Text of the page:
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A future of assessment without testing

Special Issue: Advancing Beyond Multiple Choice eAssessment

By Kristen DiCerbo / September 2021

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As with most aspects of life, assessment practices have been challenged by the events of 2020. The combination of the consequences of COVID-19 restrictions and the increased awareness and reckoning with systemic racism require the field to take a hard look at our assessment systems. The main function of assessment is to gather evidence by which to make inferences about what people know and can do. Over the past decade our digital capabilities have increased exponentially and offer potential to approach assessment differently. We now have digital learning environments that capture the actions of students as they engage in learning activity. It is possible to consider using this information as evidence such that assessment does not have to be a one-time event and we can have assessment without tests. There are some promising inroads in this direction, but also some lingering challenges remain.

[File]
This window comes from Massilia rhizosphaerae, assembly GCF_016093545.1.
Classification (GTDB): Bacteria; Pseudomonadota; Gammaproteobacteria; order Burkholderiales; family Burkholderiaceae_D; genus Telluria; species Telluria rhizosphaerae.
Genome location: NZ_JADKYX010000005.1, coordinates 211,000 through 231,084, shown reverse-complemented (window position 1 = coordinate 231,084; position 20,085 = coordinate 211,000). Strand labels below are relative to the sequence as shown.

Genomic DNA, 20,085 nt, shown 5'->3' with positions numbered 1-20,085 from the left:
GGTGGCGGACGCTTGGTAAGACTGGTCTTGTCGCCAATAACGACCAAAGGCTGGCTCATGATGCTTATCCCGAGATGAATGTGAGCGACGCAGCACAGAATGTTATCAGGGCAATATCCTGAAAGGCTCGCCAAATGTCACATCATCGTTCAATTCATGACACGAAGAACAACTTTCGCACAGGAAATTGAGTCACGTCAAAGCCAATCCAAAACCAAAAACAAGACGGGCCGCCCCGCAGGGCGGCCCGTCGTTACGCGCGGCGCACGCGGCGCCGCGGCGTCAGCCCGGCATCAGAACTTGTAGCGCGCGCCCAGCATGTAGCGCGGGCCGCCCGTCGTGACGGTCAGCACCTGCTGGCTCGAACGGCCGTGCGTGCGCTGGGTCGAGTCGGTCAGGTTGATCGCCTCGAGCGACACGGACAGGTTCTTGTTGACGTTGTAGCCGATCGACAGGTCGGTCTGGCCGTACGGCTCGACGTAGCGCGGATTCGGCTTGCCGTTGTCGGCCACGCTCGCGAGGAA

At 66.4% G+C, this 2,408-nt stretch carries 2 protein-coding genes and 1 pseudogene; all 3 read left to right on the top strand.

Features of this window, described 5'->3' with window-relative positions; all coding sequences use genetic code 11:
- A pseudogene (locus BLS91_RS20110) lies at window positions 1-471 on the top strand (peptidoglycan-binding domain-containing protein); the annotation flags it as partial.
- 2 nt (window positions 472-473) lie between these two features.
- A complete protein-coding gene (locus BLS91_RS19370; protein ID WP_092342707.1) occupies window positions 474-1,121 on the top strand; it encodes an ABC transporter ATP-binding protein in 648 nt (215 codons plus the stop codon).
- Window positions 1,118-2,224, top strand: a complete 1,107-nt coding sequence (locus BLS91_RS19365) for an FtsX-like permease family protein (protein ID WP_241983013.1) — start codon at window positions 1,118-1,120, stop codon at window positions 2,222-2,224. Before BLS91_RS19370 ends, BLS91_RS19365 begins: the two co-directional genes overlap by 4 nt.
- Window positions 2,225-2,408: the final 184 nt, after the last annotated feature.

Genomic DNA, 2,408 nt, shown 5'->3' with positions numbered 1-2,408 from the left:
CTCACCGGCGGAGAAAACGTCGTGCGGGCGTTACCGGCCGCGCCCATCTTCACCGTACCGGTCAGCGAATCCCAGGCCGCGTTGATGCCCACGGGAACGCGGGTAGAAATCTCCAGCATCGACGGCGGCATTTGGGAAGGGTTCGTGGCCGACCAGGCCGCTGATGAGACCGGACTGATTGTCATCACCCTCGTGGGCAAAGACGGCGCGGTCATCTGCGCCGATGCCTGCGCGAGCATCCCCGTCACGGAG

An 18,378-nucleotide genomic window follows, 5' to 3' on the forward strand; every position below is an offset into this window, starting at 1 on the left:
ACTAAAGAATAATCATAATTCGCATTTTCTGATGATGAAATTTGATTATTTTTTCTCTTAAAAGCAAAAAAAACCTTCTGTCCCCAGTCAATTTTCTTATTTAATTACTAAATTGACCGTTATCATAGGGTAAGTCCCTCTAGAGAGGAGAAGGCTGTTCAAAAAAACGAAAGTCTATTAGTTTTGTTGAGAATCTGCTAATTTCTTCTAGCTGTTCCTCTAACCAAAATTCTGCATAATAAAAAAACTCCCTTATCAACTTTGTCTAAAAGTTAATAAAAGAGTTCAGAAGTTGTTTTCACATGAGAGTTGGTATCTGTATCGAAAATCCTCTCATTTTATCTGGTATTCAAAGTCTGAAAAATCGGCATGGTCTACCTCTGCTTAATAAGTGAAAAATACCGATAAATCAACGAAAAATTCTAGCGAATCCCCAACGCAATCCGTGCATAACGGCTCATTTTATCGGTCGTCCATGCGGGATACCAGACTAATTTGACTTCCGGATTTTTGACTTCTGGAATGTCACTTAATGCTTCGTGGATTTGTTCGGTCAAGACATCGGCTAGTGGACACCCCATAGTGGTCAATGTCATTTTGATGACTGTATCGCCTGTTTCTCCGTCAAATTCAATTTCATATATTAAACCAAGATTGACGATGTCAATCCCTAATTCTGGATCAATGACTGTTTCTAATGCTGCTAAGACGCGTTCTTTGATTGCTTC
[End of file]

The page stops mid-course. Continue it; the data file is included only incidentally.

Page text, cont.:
Dr. Kristen DiCerbo is the chief learning officer at Khan Academy, a nonprofit dedicated to providing a free world-class education to anyone, anywhere. In this role, she is responsible for developing and implementing a research-based teaching and learning strategy for Khan Academy's offerings in order to improve student and teacher engagement and outcomes. Dr. DiCerbo's work has consistently been focused on embedding what we know from education research about how people learn into digital learning experiences. Prior to her role at Khan Academy, she was vice president of learning research and design at Pearson, served as a research scientist supporting teaching and learning in the Cisco Networking Academies, and worked as a school psychologist in an Arizona school district. She publishes and speaks to a variety of audiences about educational technology, learning, and learning science research. Kristen received her bachelor's degree from Hamilton College and master's degree and doctorate in Educational Psychology at Arizona State University.

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